SAN DIEGO — Arrests of illegal aliens throughout the U.S.-Mexico border region declined at a sharp pace last month, bolstering a widespread perception that the new immigration law has resulted in fewer would-be immigrants attempting to enter the United States unlawfully.
In the San Diego area, which usually accounts for more than one-third of all illegal aliens arrested along the border, the U.S. Border Patrol recorded 34,962 arrests of illegal aliens in Aprila drop of 51% compared to the record 71,908 arrests in April, 1986. Moreover, the figures for April, 1987, represented the fewest illegal aliens arrested here in an April--a traditionally busy month because of the presence of seasonal spring employment in fields and elsewhere--since April, 1982.
El Paso Arrests
In El Paso, Tex., the second-busiest illegal border crossing after San Diego, Border Patrol arrests of illegal aliens declined by 35% last month compared to April, 1987. And in McAllen, Tex., where the Border Patrol monitors 280 miles of the Rio Grande, apprehensions declined by 60% in April, 1987, compared to the same period last year.
Along the 1,952-mile border, which stretches from the Gulf of Mexico in Texas to the Pacific Ocean in California, arrests of illegal aliens declined by 21% during the first six months of fiscal 1987, which began last Oct. 1.
Would-be illegal aliens interviewed this week in Tijuana said word of the new law--and rumors of a shrinking job pool and mass deportations--have dissuaded many of their countrymen from making the trek north.
"Half of the men from our pueblo stayed home this year," said Jesus Mendoza Alvarez, 38, one of 11 men from a small village in the Mexican interior state of Jalisco who were hoping to cross into the United States and find field work near Fresno.
U.S. authorities acknowledge that various factors--such as record high waters along the Rio Grande, a severe winter in some border areas and the economic downturn in Texas--may have influenced the decline in arrests, but they attribute at least part of the drop to the new Immigration Control and Reform Act. The law has made its mark in several ways, officials say, notably by spreading the perception among would-be immigrants that jobs are now harder to find in the United States because of sanctions against employers who knowingly hire illegal aliens after Nov. 6, 1986, the date the statute was signed into law.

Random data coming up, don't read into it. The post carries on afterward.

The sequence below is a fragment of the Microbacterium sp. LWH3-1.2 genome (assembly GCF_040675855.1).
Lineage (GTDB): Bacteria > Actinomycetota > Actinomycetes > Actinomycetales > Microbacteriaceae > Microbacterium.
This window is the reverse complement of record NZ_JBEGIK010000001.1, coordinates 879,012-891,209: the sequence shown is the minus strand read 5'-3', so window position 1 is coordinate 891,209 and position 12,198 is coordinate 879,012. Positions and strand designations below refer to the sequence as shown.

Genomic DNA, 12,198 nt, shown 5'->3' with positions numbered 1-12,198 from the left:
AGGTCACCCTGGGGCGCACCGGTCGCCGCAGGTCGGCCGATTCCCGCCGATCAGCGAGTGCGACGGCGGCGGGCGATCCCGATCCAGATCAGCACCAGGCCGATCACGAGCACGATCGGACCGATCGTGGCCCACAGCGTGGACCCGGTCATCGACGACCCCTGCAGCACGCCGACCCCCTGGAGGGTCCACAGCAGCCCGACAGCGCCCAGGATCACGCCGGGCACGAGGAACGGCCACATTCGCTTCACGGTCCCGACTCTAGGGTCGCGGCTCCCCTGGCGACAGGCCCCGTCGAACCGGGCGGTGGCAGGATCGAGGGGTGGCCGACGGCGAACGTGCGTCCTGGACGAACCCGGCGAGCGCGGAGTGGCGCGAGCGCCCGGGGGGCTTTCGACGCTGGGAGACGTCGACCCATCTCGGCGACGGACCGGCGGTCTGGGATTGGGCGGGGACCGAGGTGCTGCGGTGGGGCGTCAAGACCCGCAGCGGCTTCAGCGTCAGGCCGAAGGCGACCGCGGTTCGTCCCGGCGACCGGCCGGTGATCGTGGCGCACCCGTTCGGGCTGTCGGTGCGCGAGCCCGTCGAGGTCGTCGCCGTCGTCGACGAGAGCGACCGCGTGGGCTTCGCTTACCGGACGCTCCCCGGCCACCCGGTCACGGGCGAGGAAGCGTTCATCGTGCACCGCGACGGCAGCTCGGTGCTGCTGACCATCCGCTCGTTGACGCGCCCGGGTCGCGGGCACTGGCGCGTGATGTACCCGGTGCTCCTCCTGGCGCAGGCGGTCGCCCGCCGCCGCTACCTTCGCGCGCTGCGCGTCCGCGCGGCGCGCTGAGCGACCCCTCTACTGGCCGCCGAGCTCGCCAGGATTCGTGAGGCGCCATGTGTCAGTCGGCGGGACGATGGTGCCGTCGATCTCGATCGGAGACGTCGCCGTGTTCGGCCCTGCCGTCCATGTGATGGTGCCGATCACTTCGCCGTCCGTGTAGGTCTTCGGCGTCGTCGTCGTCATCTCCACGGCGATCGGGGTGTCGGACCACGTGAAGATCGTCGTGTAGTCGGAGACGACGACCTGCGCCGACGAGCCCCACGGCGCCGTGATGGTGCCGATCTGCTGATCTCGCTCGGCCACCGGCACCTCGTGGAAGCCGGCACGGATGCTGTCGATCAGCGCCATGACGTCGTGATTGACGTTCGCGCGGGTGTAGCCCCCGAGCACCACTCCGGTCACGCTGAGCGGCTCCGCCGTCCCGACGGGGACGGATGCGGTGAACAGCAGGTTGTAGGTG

"There's a belief in Mexico . . . that jobs are no longer available in the United States," said Silvestre Reyes, chief Border Patrol agent in McAllen, in the lower Rio Grande Valley of Texas. "That's not really the case, but there is that belief."
In fact, legal sanctions against employers who hire illegal aliens are not even being enforced until June 1; first-time violators will only be given citations during the first year of enforcement.
Nonetheless, migrants, smugglers and others interviewed at one of Tijuana's principal staging areas for illegal aliens this week acknowledged that illicit crossings are on the decline. As the sun went down on a recent evening in a border area known as Canyon Zapata in Tijuana and as the "soccer field" here, there were perhaps 250 people waiting for nightfall to cross into the United States, compared to springtime crowds of up to 700 or more in recent years. Business was slack at the many stalls selling food, clothing and other items near a smoldering dump and Dead Man's Canyon, a gully named for the occasional discoveries of bodies.
Jesus Mendoza Alvarez, and his colleagues said they had traveled more than 1,400 miles by bus to arrive in Tijuana and an opportunity for work in the United States. Most had been here before; Mendoza boasted that he had crossed 11 times. On three previous attempts to cross the border this week, the group had been arrested by the Border Patrol in San Diego and returned to Mexico. Standing on a dirt track in the rugged canyon, they said they were determined to try again this night. As they had frequently returned to Mexico, none would legally qualify for the new amnesty provisions.
"Everyone's heard about the new law," said Mendoza, a father of five who carried a small red gym bag containing most of his belongings, "but we decided to come and see for ourselves. We only want to work to get enough money to feed our families. "
Lack of Knowledge
Mendoza and other illegal workers appeared to have little accurate knowledge about the new immigration law. "They don't know many facts; all they know is that it could affect their chances to find a job," said Eduardo Lopez Ramirez, a researcher for the Autonomous Metropolitan University in Mexico City who was in Tijuana investigating the effects of the new law. "Many are very scared."
From the migrants' comments, it was clear that word of the statute has spread to the villages and cities of Mexico that have traditionally fed illegal immigration.